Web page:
E.M. Clark
On March 18, 1942, the crew of U-124 spotted a tanker 22 miles southwest of the Diamond Shoals Light Buoy. This vessel was the 9,647 gross ton E.M. Clark carrying 118,000 barrels of heating oil destined for New York. Utilizing squally conditions, Kapitänleutnant Johann Mohr brought U-124 close to E.M. Clark and fired one torpedo into the tanker's port side. The exploding torpedo buckled the deck of the tanker and brought down its foremast and radio equipment. While the crew of E.M. Clark attempted to rig an emergency radio, another of Mohr's torpedoes ripped through the stricken vessel sinking it in ten minutes and ensuring its cargo would never reach New York. Although the ship sank quickly, 40 of the 41 members of the crew managed to escape in two lifeboats. The unfortunate crew member who lost his life was asleep in the ship's hospital at the time of the attack and is believed to have been killed by the torpedo blast.

On the morning of April 9, 1942, the 3,515 gross ton freighter Malchace was sunk while carrying a cargo of soda ash from Baton Rouge, Louisiana to Hopewell, Virginia. The vessel was struck by two torpedoes, which caused it to sink in under an hour. The 28 survivors of the original crew of 29 were landed at Norfolk by the Mexican steamer, Faja de Oro, several hours after the attack.

On June 24, 1942, the 7,479 gross ton American cargo vessel, Manuela, was torpedoed while carrying a cargo of sugar. Although the vessel remained afloat for some time, it eventually sank while being towed to Morehead City for salvage.

On March 16, at about 1400 EWT, Kapitänleutnant Johannes Liebe in U-332 torpedoed the 11,728 gross-ton Australia laden with 110,000 barrels of fuel oil destined for New York. The torpedo struck the vessel's starboard side and exploded in the machinery room rupturing fuel lines and shattering auxiliary pipes. Approximately an hour and a half after the attack, the 36 survivors of the original crew of 40 were picked up from three lifeboats and brought to shore. When last seen by the crew, Australia's stern was resting on the bottom and its bow was still afloat leaving them hopeful that the cargo of fuel oil could be salvaged. Unfortunately, approximately four days later the vessel completely sank rendering the cargo a total loss.

Kassandra Louloudis
On March 17, 1942, Kapitänleutnant Johann Mohr swung U-124 around after attacking the tanker Acme and lined up a shot on the Greek vessel, Kassandra Louloudis, heading south behind Acme. At 1915 EWT, Mohr sent another torpedo streaking through the waters of the Diamond Shoals. This torpedo ran its course and connected with the Greek ship sending it to the bottom with three masts and two stacks showing. The crew of the Coast Guard Cutter Dione, who had just finished recovering the survivors of Acme, brought their small cutter toward where Kassandra Louloudis had just been sunk and in a stroke of good fortune found the entire crew of the Greek vessel alive. After recovering the 20 survivors of Acme and the 35 crew members of Kassandra Louloudis, the crowded Coast Guard cutter made its way towards Norfolk to put them ashore.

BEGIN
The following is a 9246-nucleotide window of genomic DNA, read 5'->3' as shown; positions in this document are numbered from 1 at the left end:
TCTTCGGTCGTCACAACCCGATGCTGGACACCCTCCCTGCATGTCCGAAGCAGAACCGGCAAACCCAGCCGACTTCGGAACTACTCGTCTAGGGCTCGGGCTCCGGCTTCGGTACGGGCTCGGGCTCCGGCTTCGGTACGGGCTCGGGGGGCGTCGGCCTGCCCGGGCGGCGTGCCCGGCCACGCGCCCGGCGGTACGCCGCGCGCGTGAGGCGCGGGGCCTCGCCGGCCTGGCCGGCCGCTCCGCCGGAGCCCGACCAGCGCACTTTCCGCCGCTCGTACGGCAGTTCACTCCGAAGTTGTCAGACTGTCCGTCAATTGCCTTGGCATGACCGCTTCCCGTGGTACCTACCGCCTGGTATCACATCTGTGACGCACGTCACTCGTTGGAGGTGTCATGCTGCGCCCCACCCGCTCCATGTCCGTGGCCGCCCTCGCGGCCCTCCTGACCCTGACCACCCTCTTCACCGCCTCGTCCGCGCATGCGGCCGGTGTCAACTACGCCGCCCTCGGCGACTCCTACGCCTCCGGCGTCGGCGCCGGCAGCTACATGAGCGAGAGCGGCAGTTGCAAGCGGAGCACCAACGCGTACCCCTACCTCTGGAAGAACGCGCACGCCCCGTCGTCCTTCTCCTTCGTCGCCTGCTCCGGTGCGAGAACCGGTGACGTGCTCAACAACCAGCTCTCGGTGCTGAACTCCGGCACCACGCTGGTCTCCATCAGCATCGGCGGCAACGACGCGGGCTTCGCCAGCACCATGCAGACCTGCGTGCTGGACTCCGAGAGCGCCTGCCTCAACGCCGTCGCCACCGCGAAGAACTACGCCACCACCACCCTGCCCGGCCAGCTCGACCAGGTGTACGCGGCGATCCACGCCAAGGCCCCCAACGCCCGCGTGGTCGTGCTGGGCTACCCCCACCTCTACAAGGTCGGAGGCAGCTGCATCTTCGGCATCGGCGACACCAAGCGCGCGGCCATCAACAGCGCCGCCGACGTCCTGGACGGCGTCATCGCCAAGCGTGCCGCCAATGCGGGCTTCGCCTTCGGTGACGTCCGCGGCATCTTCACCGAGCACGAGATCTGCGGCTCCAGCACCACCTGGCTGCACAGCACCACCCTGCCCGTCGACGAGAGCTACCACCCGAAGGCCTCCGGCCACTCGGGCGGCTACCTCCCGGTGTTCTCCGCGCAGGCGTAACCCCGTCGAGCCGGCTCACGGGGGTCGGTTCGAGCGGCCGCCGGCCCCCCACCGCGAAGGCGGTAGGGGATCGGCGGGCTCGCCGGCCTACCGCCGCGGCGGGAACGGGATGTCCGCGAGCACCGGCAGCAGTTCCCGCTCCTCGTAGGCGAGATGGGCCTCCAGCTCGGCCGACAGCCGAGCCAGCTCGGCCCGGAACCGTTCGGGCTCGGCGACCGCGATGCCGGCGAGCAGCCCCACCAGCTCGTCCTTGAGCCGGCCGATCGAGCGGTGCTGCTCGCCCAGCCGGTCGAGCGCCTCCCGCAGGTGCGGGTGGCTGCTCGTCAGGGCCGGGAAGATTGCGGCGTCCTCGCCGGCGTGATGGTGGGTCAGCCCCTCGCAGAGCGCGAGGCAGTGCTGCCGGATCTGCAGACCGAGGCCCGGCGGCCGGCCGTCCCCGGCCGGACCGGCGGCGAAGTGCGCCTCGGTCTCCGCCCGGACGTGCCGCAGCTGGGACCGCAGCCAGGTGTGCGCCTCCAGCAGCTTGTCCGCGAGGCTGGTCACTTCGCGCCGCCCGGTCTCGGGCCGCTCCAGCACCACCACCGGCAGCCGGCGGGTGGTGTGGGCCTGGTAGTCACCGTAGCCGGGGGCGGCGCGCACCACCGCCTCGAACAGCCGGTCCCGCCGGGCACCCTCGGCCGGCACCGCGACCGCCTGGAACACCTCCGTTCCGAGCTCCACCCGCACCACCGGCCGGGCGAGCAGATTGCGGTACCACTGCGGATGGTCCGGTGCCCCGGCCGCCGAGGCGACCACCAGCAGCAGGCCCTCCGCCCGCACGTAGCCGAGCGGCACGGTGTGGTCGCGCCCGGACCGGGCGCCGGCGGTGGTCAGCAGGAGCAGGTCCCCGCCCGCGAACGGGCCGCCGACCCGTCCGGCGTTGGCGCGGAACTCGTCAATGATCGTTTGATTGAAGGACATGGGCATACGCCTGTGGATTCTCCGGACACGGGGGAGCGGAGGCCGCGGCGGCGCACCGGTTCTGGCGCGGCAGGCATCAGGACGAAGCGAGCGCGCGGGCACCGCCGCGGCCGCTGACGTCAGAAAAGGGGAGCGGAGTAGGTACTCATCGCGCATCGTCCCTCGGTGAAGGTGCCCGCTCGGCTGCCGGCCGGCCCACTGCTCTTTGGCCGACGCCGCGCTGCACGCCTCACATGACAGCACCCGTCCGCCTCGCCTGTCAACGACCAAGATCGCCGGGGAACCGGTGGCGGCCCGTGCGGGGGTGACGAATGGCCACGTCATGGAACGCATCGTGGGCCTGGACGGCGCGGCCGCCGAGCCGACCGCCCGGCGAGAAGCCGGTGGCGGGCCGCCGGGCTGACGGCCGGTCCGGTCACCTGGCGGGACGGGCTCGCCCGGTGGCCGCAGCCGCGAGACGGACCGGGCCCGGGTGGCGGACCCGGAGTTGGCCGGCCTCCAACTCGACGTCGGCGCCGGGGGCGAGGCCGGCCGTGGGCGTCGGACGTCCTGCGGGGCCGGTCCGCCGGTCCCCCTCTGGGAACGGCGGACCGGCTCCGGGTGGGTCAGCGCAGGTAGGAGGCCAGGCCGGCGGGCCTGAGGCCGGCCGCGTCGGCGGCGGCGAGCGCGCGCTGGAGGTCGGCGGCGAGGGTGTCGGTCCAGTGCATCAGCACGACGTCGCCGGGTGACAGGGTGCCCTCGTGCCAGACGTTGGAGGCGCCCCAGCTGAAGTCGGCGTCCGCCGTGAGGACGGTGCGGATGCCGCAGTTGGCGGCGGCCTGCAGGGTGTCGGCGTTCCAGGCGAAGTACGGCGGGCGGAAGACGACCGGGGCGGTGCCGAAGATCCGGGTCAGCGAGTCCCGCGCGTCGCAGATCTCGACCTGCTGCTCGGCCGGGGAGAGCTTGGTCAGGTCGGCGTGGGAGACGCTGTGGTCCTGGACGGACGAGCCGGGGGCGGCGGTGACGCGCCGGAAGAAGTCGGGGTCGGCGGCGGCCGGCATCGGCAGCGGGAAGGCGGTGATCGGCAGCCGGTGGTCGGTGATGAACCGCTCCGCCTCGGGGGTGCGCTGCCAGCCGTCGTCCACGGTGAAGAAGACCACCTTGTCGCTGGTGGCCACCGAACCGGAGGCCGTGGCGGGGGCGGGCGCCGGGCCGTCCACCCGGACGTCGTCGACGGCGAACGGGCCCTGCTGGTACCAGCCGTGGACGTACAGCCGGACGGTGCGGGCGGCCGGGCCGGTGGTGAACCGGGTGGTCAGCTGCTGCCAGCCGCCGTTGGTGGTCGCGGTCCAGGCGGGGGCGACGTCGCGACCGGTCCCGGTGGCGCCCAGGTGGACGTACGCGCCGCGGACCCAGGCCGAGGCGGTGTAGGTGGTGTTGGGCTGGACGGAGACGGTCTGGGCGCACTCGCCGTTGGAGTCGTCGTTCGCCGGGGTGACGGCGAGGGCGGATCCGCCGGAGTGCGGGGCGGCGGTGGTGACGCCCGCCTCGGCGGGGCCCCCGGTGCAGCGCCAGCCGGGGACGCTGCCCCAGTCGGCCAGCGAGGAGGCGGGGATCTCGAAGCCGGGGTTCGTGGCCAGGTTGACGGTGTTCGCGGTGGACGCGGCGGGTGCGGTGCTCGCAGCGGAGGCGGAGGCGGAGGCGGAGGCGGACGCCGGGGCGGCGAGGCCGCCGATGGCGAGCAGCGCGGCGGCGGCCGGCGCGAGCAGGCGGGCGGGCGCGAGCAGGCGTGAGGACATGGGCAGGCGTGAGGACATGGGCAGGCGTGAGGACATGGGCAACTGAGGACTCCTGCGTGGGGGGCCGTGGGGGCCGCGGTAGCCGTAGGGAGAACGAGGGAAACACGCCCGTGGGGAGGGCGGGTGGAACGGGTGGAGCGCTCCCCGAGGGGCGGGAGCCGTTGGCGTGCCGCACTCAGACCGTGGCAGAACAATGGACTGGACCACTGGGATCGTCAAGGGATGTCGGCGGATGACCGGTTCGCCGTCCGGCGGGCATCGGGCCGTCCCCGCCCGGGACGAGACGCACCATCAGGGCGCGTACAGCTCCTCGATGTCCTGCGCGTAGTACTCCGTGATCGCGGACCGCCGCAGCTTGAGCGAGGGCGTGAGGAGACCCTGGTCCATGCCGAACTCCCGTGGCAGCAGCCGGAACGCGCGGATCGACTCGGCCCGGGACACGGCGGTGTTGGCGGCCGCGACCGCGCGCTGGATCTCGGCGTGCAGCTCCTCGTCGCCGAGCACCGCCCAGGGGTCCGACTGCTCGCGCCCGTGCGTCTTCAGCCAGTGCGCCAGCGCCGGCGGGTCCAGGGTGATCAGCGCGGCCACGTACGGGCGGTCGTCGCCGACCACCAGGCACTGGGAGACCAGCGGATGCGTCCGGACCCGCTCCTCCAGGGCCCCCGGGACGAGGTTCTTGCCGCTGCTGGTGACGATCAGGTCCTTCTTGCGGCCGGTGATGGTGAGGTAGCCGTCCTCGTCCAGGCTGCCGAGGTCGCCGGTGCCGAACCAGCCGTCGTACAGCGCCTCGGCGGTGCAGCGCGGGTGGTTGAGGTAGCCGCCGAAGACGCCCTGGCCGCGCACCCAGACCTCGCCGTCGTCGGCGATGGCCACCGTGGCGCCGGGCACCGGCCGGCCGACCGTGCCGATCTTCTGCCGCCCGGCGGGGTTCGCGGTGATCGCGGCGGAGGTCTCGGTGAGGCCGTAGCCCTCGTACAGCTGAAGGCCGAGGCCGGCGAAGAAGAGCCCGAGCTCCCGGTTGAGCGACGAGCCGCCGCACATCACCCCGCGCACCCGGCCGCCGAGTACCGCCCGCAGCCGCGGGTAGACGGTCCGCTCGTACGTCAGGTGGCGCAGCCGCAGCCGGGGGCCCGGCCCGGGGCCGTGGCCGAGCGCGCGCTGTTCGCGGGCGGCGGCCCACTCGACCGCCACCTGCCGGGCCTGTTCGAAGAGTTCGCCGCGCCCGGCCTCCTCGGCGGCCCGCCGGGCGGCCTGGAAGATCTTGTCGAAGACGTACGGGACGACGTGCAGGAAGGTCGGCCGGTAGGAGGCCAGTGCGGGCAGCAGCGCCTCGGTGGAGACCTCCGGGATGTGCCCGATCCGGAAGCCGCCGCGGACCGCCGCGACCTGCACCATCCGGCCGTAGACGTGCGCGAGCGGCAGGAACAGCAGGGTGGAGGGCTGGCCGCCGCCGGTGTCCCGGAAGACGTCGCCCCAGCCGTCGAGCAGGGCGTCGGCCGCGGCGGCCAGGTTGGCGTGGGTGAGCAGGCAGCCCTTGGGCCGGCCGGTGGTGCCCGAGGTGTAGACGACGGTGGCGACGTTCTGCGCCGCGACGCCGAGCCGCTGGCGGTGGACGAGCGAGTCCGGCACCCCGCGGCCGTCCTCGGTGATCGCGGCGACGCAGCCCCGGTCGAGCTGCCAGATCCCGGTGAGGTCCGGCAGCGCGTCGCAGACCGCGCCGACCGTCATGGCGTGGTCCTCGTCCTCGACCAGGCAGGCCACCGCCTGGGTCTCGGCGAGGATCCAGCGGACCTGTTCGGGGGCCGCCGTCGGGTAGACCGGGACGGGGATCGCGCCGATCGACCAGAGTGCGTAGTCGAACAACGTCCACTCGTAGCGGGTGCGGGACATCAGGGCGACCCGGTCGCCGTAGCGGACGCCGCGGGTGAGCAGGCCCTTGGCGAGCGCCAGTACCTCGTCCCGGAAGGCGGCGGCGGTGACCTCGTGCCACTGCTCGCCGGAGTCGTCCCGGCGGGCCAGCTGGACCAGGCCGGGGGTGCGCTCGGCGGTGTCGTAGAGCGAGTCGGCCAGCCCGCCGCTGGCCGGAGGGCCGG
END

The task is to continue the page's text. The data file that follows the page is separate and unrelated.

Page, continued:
On July 19, 1942, two tugs were dispatched to tow the merchant vessels Chilore and J.A. Mowinckel out of the Cape Hatteras minefield. The two merchant vessels had run into and detonated mines in the defensive minefield on July 15 while attempting to reach port after being torpedoed by U-576. After striking the mines, both vessels were abandoned and left afloat within the minefield. Over the next couple of days, several channels were swept so that the tugs could reach the damaged merchant vessels and tow them to port. One of these tugs, Keshena, moved out of the safe channel through the minefield, struck a mine at 1630 EWT on July 19, and sank almost instantly. Although 14 males and 1 female were rescued, two members of Keshena's crew were killed in the unfortunate accident. Eventually the remaining tug removed Chilore and Mowinckel from the minefield successfully. Chilore, however, would eventually sink in the mouth of the Chesapeake Bay while being towed to Norfolk for repairs.